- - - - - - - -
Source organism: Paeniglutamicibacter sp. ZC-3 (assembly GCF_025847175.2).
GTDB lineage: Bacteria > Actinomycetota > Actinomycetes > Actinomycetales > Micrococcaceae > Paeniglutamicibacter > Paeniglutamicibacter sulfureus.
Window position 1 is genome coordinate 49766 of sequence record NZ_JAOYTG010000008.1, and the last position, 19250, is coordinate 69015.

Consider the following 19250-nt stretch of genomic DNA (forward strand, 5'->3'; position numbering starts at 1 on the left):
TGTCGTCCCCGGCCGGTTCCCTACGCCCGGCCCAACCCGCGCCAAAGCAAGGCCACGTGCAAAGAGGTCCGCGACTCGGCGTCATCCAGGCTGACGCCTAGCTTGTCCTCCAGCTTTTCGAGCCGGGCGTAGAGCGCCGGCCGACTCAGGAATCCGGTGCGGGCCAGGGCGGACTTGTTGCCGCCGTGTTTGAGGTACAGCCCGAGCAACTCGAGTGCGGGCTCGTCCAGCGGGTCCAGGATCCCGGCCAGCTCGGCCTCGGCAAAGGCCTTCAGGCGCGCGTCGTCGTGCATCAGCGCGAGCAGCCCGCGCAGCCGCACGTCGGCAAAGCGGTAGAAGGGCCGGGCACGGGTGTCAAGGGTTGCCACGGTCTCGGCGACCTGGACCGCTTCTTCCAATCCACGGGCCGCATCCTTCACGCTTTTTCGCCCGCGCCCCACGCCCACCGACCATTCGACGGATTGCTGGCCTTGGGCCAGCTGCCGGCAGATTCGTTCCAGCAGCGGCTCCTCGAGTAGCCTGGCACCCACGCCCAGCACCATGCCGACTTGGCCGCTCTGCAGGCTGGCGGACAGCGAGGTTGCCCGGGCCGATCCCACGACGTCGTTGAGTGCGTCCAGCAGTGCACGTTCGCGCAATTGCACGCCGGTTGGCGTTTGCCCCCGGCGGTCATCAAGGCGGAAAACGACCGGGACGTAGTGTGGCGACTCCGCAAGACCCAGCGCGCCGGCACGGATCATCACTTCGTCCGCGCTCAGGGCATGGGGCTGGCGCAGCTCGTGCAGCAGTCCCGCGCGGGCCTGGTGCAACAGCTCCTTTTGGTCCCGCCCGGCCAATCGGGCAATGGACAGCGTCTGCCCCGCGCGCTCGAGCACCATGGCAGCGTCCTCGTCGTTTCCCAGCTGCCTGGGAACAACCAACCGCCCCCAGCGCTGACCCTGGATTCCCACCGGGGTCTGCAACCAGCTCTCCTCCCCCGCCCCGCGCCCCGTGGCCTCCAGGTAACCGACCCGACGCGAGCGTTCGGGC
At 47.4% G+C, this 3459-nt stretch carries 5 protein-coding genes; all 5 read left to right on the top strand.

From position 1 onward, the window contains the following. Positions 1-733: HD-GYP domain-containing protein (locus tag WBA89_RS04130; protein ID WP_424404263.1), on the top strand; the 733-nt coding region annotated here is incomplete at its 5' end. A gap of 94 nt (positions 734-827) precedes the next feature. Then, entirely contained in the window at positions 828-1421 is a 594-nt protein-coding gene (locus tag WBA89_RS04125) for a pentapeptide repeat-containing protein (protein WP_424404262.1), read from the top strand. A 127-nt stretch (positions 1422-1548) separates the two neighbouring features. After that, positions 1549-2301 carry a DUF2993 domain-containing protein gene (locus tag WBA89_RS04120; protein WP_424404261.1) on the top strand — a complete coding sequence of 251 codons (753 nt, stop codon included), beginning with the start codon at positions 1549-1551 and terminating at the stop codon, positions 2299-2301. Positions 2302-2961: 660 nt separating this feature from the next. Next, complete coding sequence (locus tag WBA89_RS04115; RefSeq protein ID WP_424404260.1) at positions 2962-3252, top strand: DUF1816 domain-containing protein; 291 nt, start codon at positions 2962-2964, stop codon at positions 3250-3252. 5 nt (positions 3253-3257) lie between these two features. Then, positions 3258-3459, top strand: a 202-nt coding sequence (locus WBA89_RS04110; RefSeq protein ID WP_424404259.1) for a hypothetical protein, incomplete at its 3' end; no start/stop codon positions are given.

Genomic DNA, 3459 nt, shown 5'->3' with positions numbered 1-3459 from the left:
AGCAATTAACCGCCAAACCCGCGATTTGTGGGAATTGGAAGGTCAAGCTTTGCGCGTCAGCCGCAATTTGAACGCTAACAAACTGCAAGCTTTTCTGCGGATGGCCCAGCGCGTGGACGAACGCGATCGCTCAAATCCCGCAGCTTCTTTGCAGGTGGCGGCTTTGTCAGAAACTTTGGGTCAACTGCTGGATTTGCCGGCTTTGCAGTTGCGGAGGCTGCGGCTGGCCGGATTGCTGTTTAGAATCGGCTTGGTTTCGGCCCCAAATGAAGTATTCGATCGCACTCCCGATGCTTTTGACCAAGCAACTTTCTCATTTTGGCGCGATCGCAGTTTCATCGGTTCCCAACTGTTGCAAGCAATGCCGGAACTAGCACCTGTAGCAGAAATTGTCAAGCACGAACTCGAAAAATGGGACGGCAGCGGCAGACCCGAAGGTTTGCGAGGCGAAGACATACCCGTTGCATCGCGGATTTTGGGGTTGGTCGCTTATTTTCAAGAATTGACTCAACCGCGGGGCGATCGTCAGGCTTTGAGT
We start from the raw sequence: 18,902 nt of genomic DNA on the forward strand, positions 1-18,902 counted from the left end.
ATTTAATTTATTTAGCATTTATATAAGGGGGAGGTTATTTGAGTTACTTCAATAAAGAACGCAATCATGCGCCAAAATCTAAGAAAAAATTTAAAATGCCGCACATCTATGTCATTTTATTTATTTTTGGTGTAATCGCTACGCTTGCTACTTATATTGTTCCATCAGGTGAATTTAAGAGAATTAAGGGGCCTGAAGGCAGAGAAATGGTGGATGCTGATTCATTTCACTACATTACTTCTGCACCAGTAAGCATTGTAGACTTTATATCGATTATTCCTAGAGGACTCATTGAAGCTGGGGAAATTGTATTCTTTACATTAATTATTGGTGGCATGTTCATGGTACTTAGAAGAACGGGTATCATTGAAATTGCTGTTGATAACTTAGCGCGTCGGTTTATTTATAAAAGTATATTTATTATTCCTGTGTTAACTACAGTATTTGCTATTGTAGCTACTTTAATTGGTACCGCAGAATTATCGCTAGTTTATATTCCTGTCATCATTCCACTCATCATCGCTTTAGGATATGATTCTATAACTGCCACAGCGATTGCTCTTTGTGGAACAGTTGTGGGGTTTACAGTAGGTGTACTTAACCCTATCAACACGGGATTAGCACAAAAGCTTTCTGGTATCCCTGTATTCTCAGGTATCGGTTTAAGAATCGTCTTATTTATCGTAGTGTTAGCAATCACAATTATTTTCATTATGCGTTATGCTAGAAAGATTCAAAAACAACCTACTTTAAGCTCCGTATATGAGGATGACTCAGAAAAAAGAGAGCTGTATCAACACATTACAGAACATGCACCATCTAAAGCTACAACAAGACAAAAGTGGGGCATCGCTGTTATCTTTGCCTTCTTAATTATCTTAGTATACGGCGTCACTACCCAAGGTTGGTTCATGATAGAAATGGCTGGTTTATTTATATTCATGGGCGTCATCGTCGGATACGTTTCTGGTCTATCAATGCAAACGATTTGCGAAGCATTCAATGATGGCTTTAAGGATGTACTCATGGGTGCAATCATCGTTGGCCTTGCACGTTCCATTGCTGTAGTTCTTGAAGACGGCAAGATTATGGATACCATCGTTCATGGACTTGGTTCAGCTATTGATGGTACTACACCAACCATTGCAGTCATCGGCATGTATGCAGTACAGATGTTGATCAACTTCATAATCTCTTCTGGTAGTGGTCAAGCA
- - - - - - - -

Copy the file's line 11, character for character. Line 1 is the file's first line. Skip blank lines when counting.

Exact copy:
ATTTAATTTATTTAGCATTTATATAAGGGGGAGGTTATTTGAGTTACTTCAATAAAGAACGCAATCATGCGCCAAAATCTAAGAAAAAATTTAAAATGCCGCACATCTATGTCATTTTATTTATTTTTGGTGTAATCGCTACGCTTGCTACTTATATTGTTCCATCAGGTGAATTTAAGAGAATTAAGGGGCCTGAAGGCAGAGAAATGGTGGATGCTGATTCATTTCACTACATTACTTCTGCACCAGTAAGCATTGTAGACTTTATATCGATTATTCCTAGAGGACTCATTGAAGCTGGGGAAATTGTATTCTTTACATTAATTATTGGTGGCATGTTCATGGTACTTAGAAGAACGGGTATCATTGAAATTGCTGTTGATAACTTAGCGCGTCGGTTTATTTATAAAAGTATATTTATTATTCCTGTGTTAACTACAGTATTTGCTATTGTAGCTACTTTAATTGGTACCGCAGAATTATCGCTAGTTTATATTCCTGTCATCATTCCACTCATCATCGCTTTAGGATATGATTCTATAACTGCCACAGCGATTGCTCTTTGTGGAACAGTTGTGGGGTTTACAGTAGGTGTACTTAACCCTATCAACACGGGATTAGCACAAAAGCTTTCTGGTATCCCTGTATTCTCAGGTATCGGTTTAAGAATCGTCTTATTTATCGTAGTGTTAGCAATCACAATTATTTTCATTATGCGTTATGCTAGAAAGATTCAAAAACAACCTACTTTAAGCTCCGTATATGAGGATGACTCAGAAAAAAGAGAGCTGTATCAACACATTACAGAACATGCACCATCTAAAGCTACAACAAGACAAAAGTGGGGCATCGCTGTTATCTTTGCCTTCTTAATTATCTTAGTATACGGCGTCACTACCCAAGGTTGGTTCATGATAGAAATGGCTGGTTTATTTATATTCATGGGCGTCATCGTCGGATACGTTTCTGGTCTATCAATGCAAACGATTTGCGAAGCATTCAATGATGGCTTTAAGGATGTACTCATGGGTGCAATCATCGTTGGCCTTGCACGTTCCATTGCTGTAGTTCTTGAAGACGGCAAGATTATGGATACCATCGTTCATGGACTTGGTTCAGCTATTGATGGTACTACACCAACCATTGCAGTCATCGGCATGTATGCAGTACAGATGTTGATCAACTTCATAATCTCTTCTGGTAGTGGTCAAGCA